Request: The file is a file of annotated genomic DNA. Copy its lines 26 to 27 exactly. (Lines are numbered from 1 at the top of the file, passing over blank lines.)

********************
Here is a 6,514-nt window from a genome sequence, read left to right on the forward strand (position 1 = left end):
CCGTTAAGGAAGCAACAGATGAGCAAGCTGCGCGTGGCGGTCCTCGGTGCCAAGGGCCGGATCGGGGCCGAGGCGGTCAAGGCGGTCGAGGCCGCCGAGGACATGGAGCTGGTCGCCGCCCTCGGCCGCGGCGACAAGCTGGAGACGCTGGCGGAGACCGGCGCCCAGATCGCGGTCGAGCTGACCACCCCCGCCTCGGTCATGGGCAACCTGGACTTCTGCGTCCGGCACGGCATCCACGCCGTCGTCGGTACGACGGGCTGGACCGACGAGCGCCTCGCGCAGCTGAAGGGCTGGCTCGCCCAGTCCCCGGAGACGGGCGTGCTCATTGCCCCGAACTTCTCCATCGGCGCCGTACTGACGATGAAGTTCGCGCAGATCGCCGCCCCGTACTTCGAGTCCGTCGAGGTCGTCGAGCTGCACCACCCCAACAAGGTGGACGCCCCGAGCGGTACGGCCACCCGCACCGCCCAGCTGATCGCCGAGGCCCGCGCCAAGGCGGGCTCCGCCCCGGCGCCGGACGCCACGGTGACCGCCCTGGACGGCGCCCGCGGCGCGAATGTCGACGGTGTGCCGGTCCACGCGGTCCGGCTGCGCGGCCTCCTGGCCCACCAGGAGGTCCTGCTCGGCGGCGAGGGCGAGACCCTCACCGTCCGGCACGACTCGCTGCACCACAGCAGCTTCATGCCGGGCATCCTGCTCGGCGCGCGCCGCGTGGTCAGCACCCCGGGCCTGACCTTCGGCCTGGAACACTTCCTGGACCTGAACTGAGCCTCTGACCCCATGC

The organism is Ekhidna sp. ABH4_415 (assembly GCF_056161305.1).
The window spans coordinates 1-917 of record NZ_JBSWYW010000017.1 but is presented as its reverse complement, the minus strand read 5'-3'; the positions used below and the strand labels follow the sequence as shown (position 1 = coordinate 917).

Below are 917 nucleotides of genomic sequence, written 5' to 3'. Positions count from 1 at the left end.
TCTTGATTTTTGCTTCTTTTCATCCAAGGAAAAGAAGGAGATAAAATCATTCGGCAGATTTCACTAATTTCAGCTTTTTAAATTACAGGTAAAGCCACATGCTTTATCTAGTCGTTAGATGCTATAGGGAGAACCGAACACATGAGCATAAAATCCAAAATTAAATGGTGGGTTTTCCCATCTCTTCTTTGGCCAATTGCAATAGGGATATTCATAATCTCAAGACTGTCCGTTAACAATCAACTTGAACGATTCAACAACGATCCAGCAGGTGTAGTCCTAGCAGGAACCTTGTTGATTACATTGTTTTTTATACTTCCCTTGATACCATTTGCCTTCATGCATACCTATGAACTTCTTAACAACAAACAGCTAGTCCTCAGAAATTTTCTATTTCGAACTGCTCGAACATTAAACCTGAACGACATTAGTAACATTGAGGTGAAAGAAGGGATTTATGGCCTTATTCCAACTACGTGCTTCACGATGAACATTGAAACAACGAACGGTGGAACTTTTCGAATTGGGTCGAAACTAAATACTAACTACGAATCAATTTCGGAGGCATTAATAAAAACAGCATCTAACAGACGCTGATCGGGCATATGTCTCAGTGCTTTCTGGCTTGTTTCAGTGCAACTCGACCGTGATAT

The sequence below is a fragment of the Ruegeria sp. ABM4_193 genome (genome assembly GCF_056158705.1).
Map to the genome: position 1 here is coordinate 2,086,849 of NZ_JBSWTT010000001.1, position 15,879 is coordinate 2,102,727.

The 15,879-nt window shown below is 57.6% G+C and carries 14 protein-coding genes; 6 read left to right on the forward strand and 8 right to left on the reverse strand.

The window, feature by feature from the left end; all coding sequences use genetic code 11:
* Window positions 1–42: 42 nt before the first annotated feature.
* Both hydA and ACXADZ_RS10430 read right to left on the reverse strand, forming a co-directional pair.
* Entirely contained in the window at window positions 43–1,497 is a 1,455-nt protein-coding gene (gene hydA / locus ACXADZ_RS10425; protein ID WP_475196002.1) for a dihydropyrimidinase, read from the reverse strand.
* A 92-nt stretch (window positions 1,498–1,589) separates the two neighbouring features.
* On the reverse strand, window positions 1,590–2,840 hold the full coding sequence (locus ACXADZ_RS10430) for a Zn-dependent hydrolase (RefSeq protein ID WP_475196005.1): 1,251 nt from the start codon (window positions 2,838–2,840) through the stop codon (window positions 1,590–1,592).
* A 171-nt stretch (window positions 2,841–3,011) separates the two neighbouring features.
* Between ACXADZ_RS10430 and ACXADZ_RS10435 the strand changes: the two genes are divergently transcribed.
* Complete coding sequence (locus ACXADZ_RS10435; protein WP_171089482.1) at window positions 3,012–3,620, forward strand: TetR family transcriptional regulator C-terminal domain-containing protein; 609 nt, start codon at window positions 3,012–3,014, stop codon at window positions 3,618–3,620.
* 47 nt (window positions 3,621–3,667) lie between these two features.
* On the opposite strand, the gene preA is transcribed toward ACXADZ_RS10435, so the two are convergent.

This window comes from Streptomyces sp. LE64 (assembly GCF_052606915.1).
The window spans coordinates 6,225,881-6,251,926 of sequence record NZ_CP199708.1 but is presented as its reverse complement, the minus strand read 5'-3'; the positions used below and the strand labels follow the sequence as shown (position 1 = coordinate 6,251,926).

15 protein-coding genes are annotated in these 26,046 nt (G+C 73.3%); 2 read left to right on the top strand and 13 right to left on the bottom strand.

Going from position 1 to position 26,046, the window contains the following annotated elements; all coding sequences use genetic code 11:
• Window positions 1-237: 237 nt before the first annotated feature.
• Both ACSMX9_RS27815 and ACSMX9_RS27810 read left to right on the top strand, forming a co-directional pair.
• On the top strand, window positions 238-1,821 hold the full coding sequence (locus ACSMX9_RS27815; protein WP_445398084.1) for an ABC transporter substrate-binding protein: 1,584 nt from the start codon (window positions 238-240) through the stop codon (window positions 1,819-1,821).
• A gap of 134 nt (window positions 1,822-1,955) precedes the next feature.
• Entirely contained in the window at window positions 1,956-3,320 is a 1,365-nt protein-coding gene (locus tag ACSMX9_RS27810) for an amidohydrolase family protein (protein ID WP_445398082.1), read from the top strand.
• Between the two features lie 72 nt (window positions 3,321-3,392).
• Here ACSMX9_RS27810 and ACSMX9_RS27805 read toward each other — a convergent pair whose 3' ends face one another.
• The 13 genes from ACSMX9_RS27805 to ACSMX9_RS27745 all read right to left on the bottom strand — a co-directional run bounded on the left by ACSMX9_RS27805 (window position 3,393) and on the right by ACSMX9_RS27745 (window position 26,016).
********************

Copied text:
• Both ACSMX9_RS27815 and ACSMX9_RS27810 read left to right on the top strand, forming a co-directional pair.
• On the top strand, window positions 238-1,821 hold the full coding sequence (locus ACSMX9_RS27815; protein WP_445398084.1) for an ABC transporter substrate-binding protein: 1,584 nt from the start codon (window positions 238-240) through the stop codon (window positions 1,819-1,821).